November 26, 2018
Q: Someone I love suffers from addiction. What’s your advice for navigating the holidays?
A: Despite our lofty expectations, the holidays can be incredibly stressful and challenging. This is especially true when it comes to the disease of addiction.
It’s very common for people with addiction to have a really hard time around the holidays. This can lead to conflict or even recurrence (relapse). When my sibling was still struggling, we tried everything to make the holidays as calm and stress-free as possible.
My advice differs slightly depending on the situation and family, especially if the person with addiction is pursuing wellness or not. Here are just a few basic suggestions based on what’s worked in my family.
First and foremost, structure has made our holidays go smoother. For example, we play a family soccer game every Thanksgiving. We go bowling, attend local events – we plan activities with a focus on being active and together, rather than drinking alcohol. Staying busy usually helps.
One question I talk through with loved ones is the presence of alcohol at family events during the holidays. In my experience, having a totally “dry” holiday can backfire. The person with addiction may feel embarrassed or even angry. However, it might be a good decision for someone new in recovery. You have to decide what’s best for your family.
One thing I definitely recommend is not drinking with the person you’re concerned about. That’s one healthy boundary you can control. It also ensures someone will have a clear mind and be able to drive if necessary.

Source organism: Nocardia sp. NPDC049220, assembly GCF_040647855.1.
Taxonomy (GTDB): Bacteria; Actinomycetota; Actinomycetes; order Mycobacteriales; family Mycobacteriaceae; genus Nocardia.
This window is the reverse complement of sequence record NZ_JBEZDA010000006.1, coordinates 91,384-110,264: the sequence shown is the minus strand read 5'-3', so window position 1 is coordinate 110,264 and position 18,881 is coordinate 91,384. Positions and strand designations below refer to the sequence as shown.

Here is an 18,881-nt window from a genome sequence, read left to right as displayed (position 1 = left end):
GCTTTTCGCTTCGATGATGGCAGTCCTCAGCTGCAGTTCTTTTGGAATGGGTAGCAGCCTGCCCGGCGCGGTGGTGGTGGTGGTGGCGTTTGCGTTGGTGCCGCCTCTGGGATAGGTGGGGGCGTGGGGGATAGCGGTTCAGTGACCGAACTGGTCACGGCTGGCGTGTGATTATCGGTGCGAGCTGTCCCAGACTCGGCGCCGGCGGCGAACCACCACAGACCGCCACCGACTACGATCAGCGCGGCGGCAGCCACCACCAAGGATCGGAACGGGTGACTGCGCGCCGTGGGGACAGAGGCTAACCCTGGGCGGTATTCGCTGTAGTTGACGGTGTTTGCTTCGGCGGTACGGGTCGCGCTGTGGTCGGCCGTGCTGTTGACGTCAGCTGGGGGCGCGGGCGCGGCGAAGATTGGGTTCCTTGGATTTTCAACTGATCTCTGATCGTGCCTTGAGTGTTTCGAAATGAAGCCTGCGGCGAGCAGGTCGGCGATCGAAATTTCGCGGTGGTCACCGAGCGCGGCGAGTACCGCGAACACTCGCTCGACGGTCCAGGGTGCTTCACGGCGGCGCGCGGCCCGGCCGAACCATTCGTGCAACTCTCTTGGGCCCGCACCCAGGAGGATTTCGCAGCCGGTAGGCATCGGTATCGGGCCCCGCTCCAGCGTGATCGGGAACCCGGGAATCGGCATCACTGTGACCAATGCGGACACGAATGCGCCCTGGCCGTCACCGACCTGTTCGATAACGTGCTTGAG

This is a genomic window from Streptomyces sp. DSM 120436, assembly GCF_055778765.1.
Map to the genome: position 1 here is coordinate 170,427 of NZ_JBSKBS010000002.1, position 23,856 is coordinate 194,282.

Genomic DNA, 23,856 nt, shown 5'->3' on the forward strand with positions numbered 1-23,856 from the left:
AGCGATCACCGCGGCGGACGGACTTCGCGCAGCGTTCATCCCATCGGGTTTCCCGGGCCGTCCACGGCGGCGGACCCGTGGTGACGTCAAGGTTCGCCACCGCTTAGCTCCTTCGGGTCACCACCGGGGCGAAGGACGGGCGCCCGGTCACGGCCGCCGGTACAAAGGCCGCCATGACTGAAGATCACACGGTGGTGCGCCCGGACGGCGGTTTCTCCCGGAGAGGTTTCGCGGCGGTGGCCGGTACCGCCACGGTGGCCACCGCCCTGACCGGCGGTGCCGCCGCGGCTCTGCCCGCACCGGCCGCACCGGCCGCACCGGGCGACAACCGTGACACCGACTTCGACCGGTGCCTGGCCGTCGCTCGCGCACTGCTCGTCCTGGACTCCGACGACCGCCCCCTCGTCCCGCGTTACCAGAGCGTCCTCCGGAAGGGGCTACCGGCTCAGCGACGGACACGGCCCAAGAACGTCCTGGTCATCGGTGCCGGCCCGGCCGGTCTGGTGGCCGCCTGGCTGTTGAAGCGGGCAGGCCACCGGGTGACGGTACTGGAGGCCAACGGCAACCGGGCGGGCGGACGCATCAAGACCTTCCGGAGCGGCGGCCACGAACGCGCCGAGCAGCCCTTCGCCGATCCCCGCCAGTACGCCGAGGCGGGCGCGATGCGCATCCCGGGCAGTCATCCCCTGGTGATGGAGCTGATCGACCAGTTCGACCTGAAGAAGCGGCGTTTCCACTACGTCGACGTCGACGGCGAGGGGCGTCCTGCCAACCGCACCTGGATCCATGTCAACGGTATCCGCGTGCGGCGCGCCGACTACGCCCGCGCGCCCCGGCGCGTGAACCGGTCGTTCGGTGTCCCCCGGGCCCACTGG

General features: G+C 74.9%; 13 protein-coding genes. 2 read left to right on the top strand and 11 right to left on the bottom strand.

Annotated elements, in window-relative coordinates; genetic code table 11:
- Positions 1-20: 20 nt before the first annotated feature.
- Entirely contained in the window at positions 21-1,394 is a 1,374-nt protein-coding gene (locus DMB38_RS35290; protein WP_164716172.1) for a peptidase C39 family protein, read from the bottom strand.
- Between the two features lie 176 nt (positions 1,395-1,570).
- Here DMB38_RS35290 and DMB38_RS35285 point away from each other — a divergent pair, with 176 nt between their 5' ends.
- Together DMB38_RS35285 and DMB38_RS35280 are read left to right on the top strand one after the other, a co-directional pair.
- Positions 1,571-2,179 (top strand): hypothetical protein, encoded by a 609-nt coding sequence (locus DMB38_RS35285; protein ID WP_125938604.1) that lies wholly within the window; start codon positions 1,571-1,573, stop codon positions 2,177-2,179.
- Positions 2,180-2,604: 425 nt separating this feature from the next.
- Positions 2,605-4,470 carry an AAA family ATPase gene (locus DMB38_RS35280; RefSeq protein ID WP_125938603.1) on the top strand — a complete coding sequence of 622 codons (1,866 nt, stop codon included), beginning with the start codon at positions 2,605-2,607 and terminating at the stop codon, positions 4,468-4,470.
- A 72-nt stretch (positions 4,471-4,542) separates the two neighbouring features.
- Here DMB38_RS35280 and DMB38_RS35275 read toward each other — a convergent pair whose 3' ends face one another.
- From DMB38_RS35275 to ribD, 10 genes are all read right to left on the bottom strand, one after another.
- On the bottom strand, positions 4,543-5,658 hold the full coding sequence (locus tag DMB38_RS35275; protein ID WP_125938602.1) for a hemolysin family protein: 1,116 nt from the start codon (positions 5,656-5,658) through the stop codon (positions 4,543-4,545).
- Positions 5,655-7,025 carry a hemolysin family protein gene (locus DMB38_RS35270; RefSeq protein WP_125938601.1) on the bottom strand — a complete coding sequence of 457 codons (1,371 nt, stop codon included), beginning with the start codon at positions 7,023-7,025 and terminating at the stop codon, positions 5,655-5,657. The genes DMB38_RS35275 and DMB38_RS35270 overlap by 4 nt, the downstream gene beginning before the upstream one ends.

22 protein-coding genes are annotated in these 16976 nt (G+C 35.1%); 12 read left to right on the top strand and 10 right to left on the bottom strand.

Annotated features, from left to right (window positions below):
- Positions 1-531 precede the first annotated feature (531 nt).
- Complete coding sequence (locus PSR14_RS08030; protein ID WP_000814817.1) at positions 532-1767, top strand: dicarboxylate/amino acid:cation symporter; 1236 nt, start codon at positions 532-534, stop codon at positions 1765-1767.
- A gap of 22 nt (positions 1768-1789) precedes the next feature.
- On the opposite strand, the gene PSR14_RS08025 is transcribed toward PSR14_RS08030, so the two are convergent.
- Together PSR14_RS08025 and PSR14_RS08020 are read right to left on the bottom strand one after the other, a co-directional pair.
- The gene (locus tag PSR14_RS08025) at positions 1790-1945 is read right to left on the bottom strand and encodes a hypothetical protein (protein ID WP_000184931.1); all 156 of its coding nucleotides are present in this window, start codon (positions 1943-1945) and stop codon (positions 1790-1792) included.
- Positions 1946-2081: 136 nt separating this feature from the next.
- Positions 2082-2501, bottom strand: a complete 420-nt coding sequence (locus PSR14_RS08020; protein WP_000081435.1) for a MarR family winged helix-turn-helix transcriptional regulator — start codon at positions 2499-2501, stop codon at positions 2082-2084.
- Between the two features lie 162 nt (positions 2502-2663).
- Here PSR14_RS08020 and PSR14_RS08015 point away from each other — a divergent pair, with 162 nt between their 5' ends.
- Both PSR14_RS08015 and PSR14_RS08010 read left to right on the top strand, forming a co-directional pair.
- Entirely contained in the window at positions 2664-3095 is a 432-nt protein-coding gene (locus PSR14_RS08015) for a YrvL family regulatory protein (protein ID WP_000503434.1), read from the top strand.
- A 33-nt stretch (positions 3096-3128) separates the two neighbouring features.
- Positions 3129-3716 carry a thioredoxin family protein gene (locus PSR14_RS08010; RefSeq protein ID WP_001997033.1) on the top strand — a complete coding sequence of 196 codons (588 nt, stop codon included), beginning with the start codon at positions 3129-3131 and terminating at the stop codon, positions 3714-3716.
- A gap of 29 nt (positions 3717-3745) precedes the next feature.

Lastly, I think it’s important for people to have realistic expectations surrounding the holidays. Know that some things are simply out of your control and the holidays can be a very tough time for people. I often tell loved ones to hope for the best, but keep expectations low. You can still plan ahead and implement structure, but having realistic expectations allows you to relax and hopefully remain happy with how things go.
The holidays are never perfect, whether you have addiction in your family or not. In other words, don’t set yourself up for failure with unrealistic goals. Remain positive and open-minded, plan ahead and expect unplanned things to take place.
Each family is unique, with different challenges and triggers. If you’d like more personalized feedback regarding your situation, please reach out and speak with a peer coach.